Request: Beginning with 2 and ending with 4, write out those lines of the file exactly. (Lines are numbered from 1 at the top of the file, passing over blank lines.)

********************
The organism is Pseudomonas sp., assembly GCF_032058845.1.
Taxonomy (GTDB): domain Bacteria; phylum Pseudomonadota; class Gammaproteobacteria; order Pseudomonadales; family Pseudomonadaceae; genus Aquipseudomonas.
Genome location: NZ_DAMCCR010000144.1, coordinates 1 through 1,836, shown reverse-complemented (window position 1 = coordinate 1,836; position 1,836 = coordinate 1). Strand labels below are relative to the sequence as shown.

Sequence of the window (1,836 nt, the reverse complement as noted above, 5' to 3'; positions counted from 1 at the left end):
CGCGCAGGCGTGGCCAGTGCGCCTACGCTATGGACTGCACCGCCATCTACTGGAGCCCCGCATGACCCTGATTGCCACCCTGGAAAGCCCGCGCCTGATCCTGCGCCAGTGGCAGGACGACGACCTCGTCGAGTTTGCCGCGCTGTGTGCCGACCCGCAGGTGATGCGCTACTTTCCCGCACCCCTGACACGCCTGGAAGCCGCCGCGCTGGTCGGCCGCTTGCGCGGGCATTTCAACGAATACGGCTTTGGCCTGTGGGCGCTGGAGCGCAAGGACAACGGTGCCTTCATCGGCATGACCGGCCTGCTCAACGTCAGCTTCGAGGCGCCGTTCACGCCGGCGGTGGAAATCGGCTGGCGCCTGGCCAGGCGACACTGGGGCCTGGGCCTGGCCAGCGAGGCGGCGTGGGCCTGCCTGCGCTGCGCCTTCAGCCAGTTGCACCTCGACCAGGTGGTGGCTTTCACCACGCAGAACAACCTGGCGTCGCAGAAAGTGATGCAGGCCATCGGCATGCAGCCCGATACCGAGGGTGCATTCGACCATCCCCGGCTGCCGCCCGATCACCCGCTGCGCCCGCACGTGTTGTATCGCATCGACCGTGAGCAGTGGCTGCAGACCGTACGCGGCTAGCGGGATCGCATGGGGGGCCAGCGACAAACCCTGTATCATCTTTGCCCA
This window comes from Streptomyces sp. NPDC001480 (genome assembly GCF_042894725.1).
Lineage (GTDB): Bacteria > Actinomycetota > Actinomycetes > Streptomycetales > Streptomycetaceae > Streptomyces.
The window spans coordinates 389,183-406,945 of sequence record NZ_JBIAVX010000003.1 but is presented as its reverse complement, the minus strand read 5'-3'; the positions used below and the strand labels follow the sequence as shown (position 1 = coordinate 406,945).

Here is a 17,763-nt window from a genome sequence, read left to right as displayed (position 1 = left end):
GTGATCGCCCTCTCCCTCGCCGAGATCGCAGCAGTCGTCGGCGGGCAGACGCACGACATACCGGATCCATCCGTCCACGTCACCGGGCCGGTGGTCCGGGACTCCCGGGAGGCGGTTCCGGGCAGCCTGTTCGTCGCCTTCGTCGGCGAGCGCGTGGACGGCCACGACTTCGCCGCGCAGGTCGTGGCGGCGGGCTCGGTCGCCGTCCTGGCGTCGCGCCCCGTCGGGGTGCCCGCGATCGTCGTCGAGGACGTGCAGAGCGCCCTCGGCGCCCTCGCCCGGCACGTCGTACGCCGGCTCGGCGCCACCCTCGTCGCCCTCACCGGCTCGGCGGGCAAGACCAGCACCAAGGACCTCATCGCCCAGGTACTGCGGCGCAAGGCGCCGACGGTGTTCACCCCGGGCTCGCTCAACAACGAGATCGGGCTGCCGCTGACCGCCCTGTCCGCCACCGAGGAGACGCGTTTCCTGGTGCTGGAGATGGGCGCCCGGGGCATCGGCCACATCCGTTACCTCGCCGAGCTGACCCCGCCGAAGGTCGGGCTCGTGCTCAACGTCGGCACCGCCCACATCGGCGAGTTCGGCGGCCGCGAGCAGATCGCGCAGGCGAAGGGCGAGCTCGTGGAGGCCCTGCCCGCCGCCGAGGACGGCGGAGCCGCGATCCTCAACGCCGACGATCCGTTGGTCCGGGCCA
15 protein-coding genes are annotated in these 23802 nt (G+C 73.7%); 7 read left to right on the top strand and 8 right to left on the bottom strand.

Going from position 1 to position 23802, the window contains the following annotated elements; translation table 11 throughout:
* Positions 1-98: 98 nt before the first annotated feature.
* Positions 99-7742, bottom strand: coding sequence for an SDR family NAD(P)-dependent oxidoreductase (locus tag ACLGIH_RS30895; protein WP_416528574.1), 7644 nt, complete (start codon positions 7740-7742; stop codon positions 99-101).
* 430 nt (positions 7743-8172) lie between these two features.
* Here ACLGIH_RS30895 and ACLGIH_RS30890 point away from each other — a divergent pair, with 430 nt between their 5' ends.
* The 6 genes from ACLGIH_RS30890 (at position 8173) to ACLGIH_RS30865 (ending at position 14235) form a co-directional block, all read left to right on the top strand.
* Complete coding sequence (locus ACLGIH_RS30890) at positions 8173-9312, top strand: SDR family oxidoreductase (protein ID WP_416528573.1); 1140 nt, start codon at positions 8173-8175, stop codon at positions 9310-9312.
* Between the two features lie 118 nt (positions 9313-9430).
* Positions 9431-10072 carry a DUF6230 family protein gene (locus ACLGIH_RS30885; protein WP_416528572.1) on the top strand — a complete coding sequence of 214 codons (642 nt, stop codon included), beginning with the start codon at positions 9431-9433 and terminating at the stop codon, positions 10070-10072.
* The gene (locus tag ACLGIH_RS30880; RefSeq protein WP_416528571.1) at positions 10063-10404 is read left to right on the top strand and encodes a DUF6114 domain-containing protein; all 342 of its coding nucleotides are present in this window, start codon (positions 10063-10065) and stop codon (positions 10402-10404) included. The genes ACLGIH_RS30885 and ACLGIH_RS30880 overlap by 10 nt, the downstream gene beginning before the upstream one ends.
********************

Taxonomy (GTDB): domain Bacteria; phylum Pseudomonadota; class Gammaproteobacteria; order Pseudomonadales; family Pseudomonadaceae; genus Aquipseudomonas.
Genome location: NZ_DAMCCR010000144.1, coordinates 1 through 1,836, shown reverse-complemented (window position 1 = coordinate 1,836; position 1,836 = coordinate 1). Strand labels below are relative to the sequence as shown.

Sequence of the window (1,836 nt, the reverse complement as noted above, 5' to 3'; positions counted from 1 at the left end):